Tell us about the projects you were involved with in Louisiana. 

We moved to Lafayette, Louisiana and I started a business called Acadiana Sports Leagues — an adult recreational sports and social organization where I worked full-time for two years. Then I got into economic development after being recruited as executive director of Lafayette Economic Development Authority’s entrepreneur acceleration program — it was this convergence of politics, marketing, economics, sales — all in one thing. It was all the things I was interested in, but in a job.

Most of the projects I did were with an economic development entity called Opportunity Machine, created by the [Lafayette] Economic Development Authority. Through Opportunity Machine, I helped start a regional conference called INNOV8 Acadiana — it’s since rebranded as Innovate South.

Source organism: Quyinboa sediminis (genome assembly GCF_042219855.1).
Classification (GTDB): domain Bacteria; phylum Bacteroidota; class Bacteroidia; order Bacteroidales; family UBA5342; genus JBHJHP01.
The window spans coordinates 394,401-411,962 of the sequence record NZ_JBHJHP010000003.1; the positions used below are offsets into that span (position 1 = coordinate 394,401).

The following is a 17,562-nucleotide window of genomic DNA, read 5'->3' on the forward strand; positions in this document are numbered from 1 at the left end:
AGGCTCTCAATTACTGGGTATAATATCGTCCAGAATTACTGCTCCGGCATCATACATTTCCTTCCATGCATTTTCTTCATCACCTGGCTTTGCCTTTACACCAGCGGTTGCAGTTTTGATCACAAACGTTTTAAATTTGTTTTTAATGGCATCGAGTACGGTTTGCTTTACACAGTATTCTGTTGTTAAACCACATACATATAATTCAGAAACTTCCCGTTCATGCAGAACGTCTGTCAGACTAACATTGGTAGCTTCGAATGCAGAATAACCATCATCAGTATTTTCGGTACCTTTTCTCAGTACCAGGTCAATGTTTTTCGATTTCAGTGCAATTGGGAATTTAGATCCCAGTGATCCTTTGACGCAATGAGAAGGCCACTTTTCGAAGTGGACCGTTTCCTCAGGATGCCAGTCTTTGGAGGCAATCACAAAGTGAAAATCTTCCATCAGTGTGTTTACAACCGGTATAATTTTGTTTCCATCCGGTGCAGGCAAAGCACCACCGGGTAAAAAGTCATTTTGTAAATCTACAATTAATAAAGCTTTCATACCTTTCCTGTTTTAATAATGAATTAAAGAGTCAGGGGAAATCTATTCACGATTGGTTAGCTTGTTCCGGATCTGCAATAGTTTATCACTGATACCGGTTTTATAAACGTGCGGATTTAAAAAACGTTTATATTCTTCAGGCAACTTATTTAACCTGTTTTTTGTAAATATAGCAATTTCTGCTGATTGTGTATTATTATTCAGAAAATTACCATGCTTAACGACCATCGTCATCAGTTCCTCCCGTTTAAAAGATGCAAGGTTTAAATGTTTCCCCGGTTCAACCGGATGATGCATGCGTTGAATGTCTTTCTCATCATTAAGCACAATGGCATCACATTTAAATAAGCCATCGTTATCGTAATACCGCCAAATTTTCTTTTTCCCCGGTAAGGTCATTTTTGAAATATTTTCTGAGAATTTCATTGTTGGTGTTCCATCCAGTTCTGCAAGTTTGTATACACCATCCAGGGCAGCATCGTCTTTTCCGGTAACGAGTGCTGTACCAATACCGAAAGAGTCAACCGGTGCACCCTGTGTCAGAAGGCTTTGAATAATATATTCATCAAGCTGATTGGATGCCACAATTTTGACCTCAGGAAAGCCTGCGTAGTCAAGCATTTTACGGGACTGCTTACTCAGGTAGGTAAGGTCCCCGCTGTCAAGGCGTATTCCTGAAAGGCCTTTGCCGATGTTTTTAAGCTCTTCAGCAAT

It’s kind of like [South by Southwest] for South Louisiana. It’s by no means on the same scale, but it has pitch nights and art competitions, featuring companies doing inventive things and matching them with other organizations. I was super proud it. I didn’t do it all, though; we had a team of people. And we crushed it. We worked with a company called WAITR. They’re a food delivery company focused on small-to-medium sized cities. They started with like three or four people, and a few years later they were on the New York Stock Exchange. I didn’t do much. I gave them a space and was a cheerleader, but to be a part of their journey was unbelievable.